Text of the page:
The price sensitivity of bonds is measured using convexity, duration..


Please, could you anyone explain me why the convexity increase at an increasing rate as duration increase. I think that the duration should be decrease at an increasing rate.

Best regards

David Harper CFA FRM

David Harper CFA FRM
Staff member
Hi @jlahuerta Dollar convexity (as the 2nd derivative) can be defined as the rate of change of dollar duration (with respect to yield). Dollar duration is the slope of the tangent line; duration divides this dollar duration by price; but it can be helpful to visualize the slope of the tangent line (to the Price/Yield curve) to interpret some relationships.

A typical coupon-bearing bond has a duration that decreases as the yield increases; i.e., as yield increases, duration decreases. We can visualize this by shifting to the right on the typical P/Y curve. This decreasing duration (as yield increases) is visualized by a tangent that is getting flatter; it is decelerating. In this way, a typical coupon-bearing bonds is also exhibiting a decrease in convexity; i.e., higher yield --> lower duration --> lower convexity, as the rate of change of duration is decreasing. This can be loosely visualized by the lessening of the curvature as we shift to the right and the curve becomes flatter ...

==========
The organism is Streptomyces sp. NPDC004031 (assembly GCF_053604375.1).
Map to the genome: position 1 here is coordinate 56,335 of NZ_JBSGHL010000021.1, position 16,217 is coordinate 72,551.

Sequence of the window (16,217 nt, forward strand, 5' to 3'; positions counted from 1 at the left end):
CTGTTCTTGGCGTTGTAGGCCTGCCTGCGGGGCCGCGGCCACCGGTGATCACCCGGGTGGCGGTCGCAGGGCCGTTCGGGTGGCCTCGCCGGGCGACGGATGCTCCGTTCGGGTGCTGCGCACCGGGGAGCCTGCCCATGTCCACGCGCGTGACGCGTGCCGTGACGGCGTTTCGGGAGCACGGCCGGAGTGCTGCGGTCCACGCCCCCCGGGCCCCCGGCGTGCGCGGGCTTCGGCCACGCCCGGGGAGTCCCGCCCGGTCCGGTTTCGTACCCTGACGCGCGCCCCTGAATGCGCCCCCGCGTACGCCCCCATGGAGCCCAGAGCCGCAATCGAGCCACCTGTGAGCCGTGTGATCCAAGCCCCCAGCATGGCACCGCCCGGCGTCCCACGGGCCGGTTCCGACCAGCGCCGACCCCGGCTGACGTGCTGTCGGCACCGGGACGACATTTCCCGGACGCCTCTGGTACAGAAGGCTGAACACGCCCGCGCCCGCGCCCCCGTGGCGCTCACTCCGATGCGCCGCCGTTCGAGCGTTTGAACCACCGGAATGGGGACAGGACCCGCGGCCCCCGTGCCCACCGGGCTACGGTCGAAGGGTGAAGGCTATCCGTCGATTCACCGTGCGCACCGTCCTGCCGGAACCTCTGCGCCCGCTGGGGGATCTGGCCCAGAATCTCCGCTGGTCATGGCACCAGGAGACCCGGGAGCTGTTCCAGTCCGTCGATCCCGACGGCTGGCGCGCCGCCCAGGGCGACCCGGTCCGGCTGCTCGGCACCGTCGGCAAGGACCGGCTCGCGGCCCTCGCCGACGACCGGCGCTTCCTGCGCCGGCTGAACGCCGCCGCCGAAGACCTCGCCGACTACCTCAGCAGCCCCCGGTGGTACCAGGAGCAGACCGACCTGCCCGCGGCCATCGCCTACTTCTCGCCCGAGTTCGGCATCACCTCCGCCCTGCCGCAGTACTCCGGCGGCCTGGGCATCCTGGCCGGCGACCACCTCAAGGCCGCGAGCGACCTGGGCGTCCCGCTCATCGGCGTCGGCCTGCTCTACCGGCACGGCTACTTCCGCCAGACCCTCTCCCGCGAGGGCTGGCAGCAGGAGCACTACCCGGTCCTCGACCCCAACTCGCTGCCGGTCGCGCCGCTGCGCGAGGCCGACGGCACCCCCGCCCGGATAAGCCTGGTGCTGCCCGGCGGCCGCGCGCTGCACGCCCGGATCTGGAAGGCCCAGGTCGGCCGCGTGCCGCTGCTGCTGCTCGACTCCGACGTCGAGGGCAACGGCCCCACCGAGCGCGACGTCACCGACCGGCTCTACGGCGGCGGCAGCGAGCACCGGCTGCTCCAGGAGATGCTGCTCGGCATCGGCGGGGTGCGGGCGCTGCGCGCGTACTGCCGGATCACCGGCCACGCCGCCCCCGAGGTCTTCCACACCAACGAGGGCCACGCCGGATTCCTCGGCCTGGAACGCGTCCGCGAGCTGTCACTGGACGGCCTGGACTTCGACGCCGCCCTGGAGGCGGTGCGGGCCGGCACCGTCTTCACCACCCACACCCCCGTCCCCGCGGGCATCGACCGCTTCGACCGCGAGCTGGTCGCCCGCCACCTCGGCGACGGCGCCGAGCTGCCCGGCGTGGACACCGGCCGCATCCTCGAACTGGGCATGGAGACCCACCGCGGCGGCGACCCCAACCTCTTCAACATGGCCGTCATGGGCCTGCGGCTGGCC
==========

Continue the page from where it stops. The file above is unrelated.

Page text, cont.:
But I personally find "convexity increase at an increasing rate" to be a confusing, and perhaps nonsensical, phrase ... I also think the phrase "duration should be decrease at an increasing rate" to be imprecise at best, nonsensical at worst, FWIW. It has a mathematical interpretation, but it's easy to get confused without actual numbers. The reason is that we tend to confuse dollar duration (the first derivative) with duration and dollar convexity (the 2nd derivative) with convexity. I hope that helps,
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